Outlook Positive For Stronger Commercial Construction Heading Into 2012

07/29/2011 by John Clinkard

Despite the recent pattern of subpar growth in the United States, persisting uncertainty about the impact of the European sovereign debt crisis on global financial markets and the impact of supply chain disruptions mid way through the year, the outlook for the Canadian economy in general, and for commercial construction in particular, remains positive.

Turning first to the outlook for Canada, according to the Bank of Canada’s Business Outlook Survey (BOS) for the second quarter of 2011, an increased percentage (20%) of firms surveyed by the Bank expect stronger sales over the next 12 months than was the case in the first quarter (13%).

More significantly, the BOS reported that a record (53%) percentage of firms reported that they are planning to hire additional staff over the next 21 months.

Finally, according to the survey, more firms are planning to increase their investment in machinery and equipment.

With respect to the outlook for commercial construction, the fundamental drivers of investment are very strong. Specifically, operating profits of financial services companies in Canada were up by 10.1% quarter over quarter in the first quarter following an 11.7% rise in Q4/2010 due in large part to strength in banking (+26.2%), insurance (+25.8%) and real estate (+3.3%). Profits in the retail industry increased by 4.5% q/q in the first quarter following a 3% increase in the final quarter of 2010.

Regarding the outlook for office construction, according to Cushman and Wakefield, the national office vacancy rate in Canada declined from 8.8% to 8.6%, its lowest level since the fourth quarter of 2009. Also, office-based employment in Canada increased by 1.8% year over year in June due to strong growth in Regina (+5.7%), Toronto (+5.6%), Calgary (+5.0%) and St John’s, Newfoundland (3.9%), which offset declines in Halifax (-11.9%), Winnipeg (-6.4%) and Montreal (-5.8%).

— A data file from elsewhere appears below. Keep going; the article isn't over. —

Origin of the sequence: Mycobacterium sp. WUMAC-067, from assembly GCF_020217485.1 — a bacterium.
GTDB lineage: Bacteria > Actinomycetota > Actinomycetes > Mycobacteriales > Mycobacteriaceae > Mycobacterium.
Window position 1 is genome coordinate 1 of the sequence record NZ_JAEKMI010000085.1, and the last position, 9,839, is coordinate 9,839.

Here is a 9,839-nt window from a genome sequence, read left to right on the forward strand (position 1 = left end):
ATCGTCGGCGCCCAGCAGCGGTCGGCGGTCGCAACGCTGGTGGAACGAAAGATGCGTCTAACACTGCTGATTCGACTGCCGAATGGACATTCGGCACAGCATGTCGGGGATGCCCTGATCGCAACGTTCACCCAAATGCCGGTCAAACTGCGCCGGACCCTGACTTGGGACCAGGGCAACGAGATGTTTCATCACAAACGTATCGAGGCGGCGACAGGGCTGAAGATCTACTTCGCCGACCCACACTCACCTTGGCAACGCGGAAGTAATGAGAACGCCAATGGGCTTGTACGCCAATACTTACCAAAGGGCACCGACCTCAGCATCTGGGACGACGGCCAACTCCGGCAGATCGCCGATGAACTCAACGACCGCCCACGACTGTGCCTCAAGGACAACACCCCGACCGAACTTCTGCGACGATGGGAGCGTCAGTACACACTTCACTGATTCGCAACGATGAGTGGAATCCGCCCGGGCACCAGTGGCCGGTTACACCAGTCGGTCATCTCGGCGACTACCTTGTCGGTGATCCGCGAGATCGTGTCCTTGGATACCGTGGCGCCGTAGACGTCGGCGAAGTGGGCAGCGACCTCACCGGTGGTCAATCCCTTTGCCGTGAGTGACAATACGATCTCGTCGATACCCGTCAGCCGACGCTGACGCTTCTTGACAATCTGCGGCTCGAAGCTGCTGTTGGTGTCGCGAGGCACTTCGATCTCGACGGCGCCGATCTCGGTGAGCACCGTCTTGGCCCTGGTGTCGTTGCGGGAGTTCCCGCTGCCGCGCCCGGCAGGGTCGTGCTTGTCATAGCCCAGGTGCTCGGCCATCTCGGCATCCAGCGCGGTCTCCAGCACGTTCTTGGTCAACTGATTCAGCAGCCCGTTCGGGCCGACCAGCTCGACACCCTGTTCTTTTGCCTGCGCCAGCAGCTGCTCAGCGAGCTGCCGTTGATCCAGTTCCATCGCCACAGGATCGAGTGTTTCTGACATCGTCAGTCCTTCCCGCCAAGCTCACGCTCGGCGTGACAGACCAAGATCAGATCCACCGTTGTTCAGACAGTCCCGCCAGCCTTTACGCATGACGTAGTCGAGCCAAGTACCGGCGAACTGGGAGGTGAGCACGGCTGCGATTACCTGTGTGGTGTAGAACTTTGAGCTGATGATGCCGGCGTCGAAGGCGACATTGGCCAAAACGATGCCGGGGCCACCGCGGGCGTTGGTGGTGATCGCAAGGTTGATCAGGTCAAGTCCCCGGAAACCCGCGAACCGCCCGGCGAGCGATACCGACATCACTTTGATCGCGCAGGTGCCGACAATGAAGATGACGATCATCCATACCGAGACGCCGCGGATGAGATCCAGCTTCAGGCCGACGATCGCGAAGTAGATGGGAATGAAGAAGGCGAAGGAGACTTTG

Another positive for commercial construction is the fact that lending conditions eased significantly in the second quarter. According to the Bank of Canada’s Senior Loan Officer Survey, lending conditions have never been more favourable since their survey was initiated in 1999.

Finally, the most compelling indicator of strong commercial building over the near term is the fact that, according to Statistics Canada, the value of commercial building permits approved in Canada in May increased by 81% month over month to a record high of $1.9 billion due to strong gains in eight of the ten provinces, led by Manitoba, Quebec, Alberta and Ontario.

Commercial construction, profit growth and lending conditions